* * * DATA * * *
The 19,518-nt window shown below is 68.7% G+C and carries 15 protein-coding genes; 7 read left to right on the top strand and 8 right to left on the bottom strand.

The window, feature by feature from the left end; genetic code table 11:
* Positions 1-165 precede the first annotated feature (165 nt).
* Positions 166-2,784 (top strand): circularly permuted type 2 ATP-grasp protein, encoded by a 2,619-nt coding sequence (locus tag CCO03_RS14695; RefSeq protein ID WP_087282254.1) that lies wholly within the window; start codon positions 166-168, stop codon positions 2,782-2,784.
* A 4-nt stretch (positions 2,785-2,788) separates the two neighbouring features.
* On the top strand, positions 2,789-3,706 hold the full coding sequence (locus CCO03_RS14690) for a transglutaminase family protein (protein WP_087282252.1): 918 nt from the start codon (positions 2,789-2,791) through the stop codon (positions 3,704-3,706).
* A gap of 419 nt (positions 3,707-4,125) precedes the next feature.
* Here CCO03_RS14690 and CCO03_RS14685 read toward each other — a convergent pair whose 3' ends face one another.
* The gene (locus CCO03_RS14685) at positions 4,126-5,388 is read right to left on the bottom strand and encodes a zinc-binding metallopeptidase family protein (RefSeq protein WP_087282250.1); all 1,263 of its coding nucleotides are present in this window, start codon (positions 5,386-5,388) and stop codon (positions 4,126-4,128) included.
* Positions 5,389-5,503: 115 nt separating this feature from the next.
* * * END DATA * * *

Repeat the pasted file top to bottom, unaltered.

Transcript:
The 19,518-nt window shown below is 68.7% G+C and carries 15 protein-coding genes; 7 read left to right on the top strand and 8 right to left on the bottom strand.

The window, feature by feature from the left end; genetic code table 11:
* Positions 1-165 precede the first annotated feature (165 nt).
* Positions 166-2,784 (top strand): circularly permuted type 2 ATP-grasp protein, encoded by a 2,619-nt coding sequence (locus tag CCO03_RS14695; RefSeq protein ID WP_087282254.1) that lies wholly within the window; start codon positions 166-168, stop codon positions 2,782-2,784.
* A 4-nt stretch (positions 2,785-2,788) separates the two neighbouring features.
* On the top strand, positions 2,789-3,706 hold the full coding sequence (locus CCO03_RS14690) for a transglutaminase family protein (protein WP_087282252.1): 918 nt from the start codon (positions 2,789-2,791) through the stop codon (positions 3,704-3,706).
* A gap of 419 nt (positions 3,707-4,125) precedes the next feature.
* Here CCO03_RS14690 and CCO03_RS14685 read toward each other — a convergent pair whose 3' ends face one another.
* The gene (locus CCO03_RS14685) at positions 4,126-5,388 is read right to left on the bottom strand and encodes a zinc-binding metallopeptidase family protein (RefSeq protein WP_087282250.1); all 1,263 of its coding nucleotides are present in this window, start codon (positions 5,386-5,388) and stop codon (positions 4,126-4,128) included.
* Positions 5,389-5,503: 115 nt separating this feature from the next.